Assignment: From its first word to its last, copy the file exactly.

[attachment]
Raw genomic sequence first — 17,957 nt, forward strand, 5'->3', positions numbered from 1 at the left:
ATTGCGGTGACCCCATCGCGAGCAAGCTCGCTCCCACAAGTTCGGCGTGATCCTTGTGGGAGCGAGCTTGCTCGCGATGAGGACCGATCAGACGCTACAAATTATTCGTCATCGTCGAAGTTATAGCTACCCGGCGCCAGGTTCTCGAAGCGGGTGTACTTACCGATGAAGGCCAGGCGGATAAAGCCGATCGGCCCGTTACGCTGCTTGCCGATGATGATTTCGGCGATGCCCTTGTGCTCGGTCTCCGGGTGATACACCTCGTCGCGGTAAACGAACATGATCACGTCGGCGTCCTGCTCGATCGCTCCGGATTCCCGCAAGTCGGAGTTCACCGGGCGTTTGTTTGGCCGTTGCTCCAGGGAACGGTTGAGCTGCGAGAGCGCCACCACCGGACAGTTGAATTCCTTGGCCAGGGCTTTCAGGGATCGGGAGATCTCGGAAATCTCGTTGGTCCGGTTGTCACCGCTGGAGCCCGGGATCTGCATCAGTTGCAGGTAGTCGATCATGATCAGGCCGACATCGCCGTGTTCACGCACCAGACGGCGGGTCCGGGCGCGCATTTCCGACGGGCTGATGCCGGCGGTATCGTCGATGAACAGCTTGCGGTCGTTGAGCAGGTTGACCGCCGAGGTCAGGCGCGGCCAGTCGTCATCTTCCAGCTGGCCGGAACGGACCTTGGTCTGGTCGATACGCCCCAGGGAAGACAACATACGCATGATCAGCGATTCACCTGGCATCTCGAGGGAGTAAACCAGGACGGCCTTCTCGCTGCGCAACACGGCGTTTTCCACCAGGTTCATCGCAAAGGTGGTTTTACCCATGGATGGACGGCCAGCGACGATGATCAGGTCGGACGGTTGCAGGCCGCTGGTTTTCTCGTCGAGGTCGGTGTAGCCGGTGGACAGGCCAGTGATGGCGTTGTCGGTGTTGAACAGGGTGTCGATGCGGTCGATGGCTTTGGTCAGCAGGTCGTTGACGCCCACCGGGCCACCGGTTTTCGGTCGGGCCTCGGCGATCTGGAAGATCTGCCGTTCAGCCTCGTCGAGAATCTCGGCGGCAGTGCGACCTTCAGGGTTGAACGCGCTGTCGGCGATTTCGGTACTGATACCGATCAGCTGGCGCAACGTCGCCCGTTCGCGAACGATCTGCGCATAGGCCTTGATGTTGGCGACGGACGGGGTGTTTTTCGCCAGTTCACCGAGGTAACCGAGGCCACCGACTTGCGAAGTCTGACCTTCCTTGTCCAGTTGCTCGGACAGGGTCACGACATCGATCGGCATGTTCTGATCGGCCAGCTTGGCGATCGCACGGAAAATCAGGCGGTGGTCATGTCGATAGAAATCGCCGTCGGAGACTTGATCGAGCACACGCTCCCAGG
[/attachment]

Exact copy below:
Raw genomic sequence first — 17,957 nt, forward strand, 5'->3', positions numbered from 1 at the left:
ATTGCGGTGACCCCATCGCGAGCAAGCTCGCTCCCACAAGTTCGGCGTGATCCTTGTGGGAGCGAGCTTGCTCGCGATGAGGACCGATCAGACGCTACAAATTATTCGTCATCGTCGAAGTTATAGCTACCCGGCGCCAGGTTCTCGAAGCGGGTGTACTTACCGATGAAGGCCAGGCGGATAAAGCCGATCGGCCCGTTACGCTGCTTGCCGATGATGATTTCGGCGATGCCCTTGTGCTCGGTCTCCGGGTGATACACCTCGTCGCGGTAAACGAACATGATCACGTCGGCGTCCTGCTCGATCGCTCCGGATTCCCGCAAGTCGGAGTTCACCGGGCGTTTGTTTGGCCGTTGCTCCAGGGAACGGTTGAGCTGCGAGAGCGCCACCACCGGACAGTTGAATTCCTTGGCCAGGGCTTTCAGGGATCGGGAGATCTCGGAAATCTCGTTGGTCCGGTTGTCACCGCTGGAGCCCGGGATCTGCATCAGTTGCAGGTAGTCGATCATGATCAGGCCGACATCGCCGTGTTCACGCACCAGACGGCGGGTCCGGGCGCGCATTTCCGACGGGCTGATGCCGGCGGTATCGTCGATGAACAGCTTGCGGTCGTTGAGCAGGTTGACCGCCGAGGTCAGGCGCGGCCAGTCGTCATCTTCCAGCTGGCCGGAACGGACCTTGGTCTGGTCGATACGCCCCAGGGAAGACAACATACGCATGATCAGCGATTCACCTGGCATCTCGAGGGAGTAAACCAGGACGGCCTTCTCGCTGCGCAACACGGCGTTTTCCACCAGGTTCATCGCAAAGGTGGTTTTACCCATGGATGGACGGCCAGCGACGATGATCAGGTCGGACGGTTGCAGGCCGCTGGTTTTCTCGTCGAGGTCGGTGTAGCCGGTGGACAGGCCAGTGATGGCGTTGTCGGTGTTGAACAGGGTGTCGATGCGGTCGATGGCTTTGGTCAGCAGGTCGTTGACGCCCACCGGGCCACCGGTTTTCGGTCGGGCCTCGGCGATCTGGAAGATCTGCCGTTCAGCCTCGTCGAGAATCTCGGCGGCAGTGCGACCTTCAGGGTTGAACGCGCTGTCGGCGATTTCGGTACTGATACCGATCAGCTGGCGCAACGTCGCCCGTTCGCGAACGATCTGCGCATAGGCCTTGATGTTGGCGACGGACGGGGTGTTTTTCGCCAGTTCACCGAGGTAACCGAGGCCACCGACTTGCGAAGTCTGACCTTCCTTGTCCAGTTGCTCGGACAGGGTCACGACATCGATCGGCATGTTCTGATCGGCCAGCTTGGCGATCGCACGGAAAATCAGGCGGTGGTCATGTCGATAGAAATCGCCGTCGGAGACTTGATCGAGCACACGCTCCCAGG